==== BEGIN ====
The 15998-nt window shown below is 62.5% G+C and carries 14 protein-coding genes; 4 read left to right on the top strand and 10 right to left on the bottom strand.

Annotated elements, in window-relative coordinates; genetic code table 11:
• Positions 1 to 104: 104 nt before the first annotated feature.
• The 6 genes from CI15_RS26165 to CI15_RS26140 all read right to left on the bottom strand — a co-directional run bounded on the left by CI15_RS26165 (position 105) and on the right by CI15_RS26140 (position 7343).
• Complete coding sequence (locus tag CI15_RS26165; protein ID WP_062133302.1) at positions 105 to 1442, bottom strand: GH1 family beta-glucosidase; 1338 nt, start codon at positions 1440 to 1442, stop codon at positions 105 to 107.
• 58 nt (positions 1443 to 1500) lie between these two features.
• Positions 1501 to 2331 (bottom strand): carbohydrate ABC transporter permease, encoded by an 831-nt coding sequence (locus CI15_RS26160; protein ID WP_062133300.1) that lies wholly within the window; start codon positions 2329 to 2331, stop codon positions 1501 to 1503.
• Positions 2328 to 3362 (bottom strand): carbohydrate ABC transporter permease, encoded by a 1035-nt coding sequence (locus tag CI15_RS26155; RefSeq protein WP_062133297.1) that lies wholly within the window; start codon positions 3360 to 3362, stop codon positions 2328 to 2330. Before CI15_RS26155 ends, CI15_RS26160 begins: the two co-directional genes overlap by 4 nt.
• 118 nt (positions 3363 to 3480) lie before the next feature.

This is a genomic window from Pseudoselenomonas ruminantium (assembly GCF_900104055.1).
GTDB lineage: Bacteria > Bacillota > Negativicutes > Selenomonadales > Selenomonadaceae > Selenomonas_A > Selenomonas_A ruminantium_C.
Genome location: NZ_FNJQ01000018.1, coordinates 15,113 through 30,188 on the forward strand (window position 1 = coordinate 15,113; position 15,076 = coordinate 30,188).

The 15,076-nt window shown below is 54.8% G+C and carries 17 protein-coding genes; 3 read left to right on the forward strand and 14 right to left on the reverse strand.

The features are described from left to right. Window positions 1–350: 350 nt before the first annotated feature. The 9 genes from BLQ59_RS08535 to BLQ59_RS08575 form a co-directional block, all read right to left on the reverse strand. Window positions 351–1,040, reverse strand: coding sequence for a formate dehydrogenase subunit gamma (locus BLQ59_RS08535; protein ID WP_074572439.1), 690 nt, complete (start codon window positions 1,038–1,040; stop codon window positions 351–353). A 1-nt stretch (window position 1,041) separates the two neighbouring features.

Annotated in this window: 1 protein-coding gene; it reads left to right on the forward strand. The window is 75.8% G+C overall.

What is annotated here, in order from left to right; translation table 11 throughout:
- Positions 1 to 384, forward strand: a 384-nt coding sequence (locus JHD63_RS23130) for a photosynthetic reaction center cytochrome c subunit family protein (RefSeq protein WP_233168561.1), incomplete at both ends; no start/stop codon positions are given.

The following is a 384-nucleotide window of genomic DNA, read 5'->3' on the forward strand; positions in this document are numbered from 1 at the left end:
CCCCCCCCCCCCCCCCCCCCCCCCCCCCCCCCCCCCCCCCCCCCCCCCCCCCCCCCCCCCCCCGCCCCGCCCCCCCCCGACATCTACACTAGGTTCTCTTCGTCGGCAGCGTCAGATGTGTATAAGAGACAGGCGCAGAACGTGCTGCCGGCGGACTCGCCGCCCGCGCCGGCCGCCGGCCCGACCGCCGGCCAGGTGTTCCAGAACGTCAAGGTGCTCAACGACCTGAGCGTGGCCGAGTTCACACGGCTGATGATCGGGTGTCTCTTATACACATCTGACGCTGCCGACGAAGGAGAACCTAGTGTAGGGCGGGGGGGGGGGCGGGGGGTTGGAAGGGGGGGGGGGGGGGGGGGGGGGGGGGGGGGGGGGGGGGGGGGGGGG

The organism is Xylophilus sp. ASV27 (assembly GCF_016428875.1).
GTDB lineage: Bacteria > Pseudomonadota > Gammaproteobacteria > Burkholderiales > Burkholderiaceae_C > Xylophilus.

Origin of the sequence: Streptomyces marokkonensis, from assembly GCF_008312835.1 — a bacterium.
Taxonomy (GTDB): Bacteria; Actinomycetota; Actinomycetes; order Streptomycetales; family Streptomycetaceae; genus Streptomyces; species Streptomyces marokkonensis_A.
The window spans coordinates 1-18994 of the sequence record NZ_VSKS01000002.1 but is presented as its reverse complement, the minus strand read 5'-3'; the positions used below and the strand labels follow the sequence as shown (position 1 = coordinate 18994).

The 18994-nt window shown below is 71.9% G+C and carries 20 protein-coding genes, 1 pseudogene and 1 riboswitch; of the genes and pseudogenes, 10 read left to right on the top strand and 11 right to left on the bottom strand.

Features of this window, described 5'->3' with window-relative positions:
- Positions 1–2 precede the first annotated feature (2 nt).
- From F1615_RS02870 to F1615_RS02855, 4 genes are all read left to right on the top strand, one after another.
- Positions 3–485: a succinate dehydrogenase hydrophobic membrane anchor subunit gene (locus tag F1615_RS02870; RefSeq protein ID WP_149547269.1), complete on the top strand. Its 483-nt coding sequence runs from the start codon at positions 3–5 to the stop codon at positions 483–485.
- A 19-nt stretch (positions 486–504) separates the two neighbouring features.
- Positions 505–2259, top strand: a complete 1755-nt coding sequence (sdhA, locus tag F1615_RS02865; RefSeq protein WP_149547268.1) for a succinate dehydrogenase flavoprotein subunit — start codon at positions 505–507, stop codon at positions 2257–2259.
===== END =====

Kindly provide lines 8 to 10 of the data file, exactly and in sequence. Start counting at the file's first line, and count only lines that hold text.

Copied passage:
• Positions 2328 to 3362 (bottom strand): carbohydrate ABC transporter permease, encoded by a 1035-nt coding sequence (locus tag CI15_RS26155; RefSeq protein WP_062133297.1) that lies wholly within the window; start codon positions 3360 to 3362, stop codon positions 2328 to 2330. Before CI15_RS26155 ends, CI15_RS26160 begins: the two co-directional genes overlap by 4 nt.
• 118 nt (positions 3363 to 3480) lie before the next feature.

This is a genomic window from Pseudoselenomonas ruminantium (assembly GCF_900104055.1).